Wednesday, October 04, 2006

Regarding acid...

Comments were posted under the Black Pit of Dr. M review (below), as to the general availability and use of acid. This reminded me of my friend Andrew Muchoney's learned remarks on The House on Haunted Hill, as part of one of his scholarly B-Fest recaps:

"The next film on the agenda was House on Haunted Hill, starring Vincent Price. In this film, Mr. Price invites a group of people to stay overnight at a mansion-house legendary for its tragic history of bloodshed, promising a large sum of cash for anyone who stays -- and survives -- the night. Perhaps the most remarkable feature of this moving-picture drama is the presence of an acid bath in the basement of the mansion, covered with a crude wooden trap-door. Although many persons observing the film likely noted some irregularity in accoutering a mid-Twentieth Century home with a large acid bath, few are probably educated enough to realize that such baths were commonplace comforts to North American homes of the late Nineteenth Century. Indeed, the most remarkable status-symbol of Colonial-era homes of the well-to-do North American bourgeoisie were their beautifully ornate basement acid baths, often incorporating such whimsical motifs as fish or sea-nymphs spouting gentle geysers of acid. The most famous of such acid baths, of course, is that found in the wine cellars of Thomas Jefferson’s Monticello, noted for its austere melding of classical architectural forms, its clean lines, and its lethal acid fumes.

Indeed, archaeologists have recently speculated that the fabulous Roman baths constructed by the Roman Emperor Caracalla in the early Third Century, A.D., were not filled with water at all but rather with thousands of gallons of acid; according to such experts, this would help explain the severe erosion sustained by the structure over the last two-thousand years or so, as well as the increasing depopulation which caused Rome to rely ever more heavily on foreign mercenaries to defend its extensive borders. In any event, acid baths became less and less prominent over time, probably due to a few careless persons ruining a generally beneficial resource. At last, rising acid bath-related insurance costs, and a corollary impetus toward consumer safety, caused the very few acid baths remaining in the 1960s to be drained and filled with murky piranha-infested water.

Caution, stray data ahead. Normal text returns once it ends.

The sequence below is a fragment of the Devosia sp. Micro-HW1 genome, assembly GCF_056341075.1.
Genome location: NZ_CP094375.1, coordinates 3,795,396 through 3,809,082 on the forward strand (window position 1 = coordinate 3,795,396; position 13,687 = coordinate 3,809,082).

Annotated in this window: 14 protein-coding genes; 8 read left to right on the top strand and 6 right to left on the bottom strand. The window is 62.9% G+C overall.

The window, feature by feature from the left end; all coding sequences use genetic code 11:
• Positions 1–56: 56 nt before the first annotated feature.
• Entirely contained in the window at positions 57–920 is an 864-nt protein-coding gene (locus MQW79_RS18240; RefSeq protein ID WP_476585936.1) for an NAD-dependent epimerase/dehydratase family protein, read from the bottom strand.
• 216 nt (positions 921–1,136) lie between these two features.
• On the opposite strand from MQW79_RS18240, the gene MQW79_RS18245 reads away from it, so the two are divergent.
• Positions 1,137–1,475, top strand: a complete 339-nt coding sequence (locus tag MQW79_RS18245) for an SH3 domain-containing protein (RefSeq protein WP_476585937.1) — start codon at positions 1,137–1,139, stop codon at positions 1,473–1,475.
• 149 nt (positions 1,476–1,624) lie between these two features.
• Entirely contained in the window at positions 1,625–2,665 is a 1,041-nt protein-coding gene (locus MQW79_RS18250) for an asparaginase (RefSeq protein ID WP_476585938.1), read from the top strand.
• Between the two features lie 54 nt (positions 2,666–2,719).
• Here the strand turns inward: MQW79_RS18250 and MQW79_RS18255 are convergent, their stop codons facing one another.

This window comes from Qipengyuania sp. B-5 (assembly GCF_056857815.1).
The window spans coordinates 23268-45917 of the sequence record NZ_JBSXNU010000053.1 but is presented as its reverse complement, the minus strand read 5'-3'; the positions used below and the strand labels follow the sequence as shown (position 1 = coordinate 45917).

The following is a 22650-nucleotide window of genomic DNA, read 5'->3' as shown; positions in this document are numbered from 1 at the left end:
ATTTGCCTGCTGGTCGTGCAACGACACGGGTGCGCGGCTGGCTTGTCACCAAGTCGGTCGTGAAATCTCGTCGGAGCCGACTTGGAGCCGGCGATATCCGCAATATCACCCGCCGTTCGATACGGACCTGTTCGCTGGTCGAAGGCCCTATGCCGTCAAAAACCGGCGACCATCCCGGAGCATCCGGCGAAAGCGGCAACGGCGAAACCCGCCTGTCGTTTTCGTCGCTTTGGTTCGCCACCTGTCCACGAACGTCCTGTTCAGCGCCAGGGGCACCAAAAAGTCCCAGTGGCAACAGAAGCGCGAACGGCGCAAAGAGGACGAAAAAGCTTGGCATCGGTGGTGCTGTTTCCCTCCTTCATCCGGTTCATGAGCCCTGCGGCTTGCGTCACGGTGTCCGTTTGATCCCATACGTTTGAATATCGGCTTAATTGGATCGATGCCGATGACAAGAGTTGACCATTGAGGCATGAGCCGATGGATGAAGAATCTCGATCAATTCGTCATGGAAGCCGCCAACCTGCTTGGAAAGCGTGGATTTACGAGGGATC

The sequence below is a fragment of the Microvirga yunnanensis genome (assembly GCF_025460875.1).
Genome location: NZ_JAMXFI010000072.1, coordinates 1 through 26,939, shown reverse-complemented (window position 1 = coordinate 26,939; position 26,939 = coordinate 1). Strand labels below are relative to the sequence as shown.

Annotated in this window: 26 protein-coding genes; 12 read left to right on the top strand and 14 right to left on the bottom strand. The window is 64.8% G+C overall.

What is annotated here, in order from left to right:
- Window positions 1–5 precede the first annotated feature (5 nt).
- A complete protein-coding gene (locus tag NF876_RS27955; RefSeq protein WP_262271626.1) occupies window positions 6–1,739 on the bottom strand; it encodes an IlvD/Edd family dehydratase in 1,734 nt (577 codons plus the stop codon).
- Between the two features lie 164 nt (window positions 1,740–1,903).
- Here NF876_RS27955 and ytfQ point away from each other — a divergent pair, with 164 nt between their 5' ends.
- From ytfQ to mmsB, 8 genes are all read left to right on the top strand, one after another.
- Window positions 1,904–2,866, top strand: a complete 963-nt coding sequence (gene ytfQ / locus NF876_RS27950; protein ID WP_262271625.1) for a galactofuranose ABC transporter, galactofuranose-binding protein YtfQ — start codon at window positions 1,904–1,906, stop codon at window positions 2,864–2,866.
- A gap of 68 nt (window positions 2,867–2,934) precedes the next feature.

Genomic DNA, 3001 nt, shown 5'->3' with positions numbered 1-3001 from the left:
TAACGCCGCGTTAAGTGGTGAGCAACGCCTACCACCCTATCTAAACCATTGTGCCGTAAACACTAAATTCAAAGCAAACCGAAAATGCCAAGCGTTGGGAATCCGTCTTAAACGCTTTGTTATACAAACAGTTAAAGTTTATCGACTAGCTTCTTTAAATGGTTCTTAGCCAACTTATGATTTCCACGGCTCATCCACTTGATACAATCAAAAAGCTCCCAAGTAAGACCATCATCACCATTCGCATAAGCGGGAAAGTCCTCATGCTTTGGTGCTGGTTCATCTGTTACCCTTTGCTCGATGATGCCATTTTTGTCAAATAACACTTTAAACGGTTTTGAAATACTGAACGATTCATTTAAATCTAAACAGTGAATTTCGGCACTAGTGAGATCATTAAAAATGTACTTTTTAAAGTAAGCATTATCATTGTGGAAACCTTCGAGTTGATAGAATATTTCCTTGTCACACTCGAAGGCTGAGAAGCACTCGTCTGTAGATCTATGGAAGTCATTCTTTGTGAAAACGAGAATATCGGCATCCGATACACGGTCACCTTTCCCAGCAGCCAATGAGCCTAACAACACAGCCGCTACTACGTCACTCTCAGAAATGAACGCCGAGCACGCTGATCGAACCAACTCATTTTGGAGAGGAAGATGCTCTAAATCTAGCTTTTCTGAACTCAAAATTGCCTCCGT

I believe that I have elaborated enough on House on Haunted Hill; therefore, I shall now turn to the next feature of the evening...."

These, and other erudite observations on a variety of topics may be found here. I strongly recommend this article.

3 Comments:

At 8:04 AM, Anonymous the rev. d.d. said...

Bizarrely enough, I just read that article for the first time earlier this week! *insert spooky organ cue*
Definitely a fun read, especially if you ever took philosopy classes in college. I loved the part about the Saucer Men, and their film being the first documented proof of the enmity between aliens from outer space and cattle.

 
At 8:56 AM, Blogger Henry Brennan said...

That's interesting, Ken - I'm now thinking about installing an acid bath in my own home. I think this would seriously cut down on my grocery bill. By the way, in "House on Haunted Hill" it was a good thing those guys were wearing acid-proof pants and shoes when Watson Pritchard dumped that dead rat into the vat (nice splash, there).

 
At 10:21 AM, Blogger Ken Begg said...

Or that the emerging skeleton doesn't drip acid all over everybody, or that the strings (oops, sorry) manipulating the skeleton are acid-proof, or...

Andrew's piece is full of hilarious stuff (the last line of his House on Haunted Hill review being one of them), the alien / cattle thing being one of them. I'm also partial to the Freudian analysis of Dracula 1972's clumsy vampires.

 

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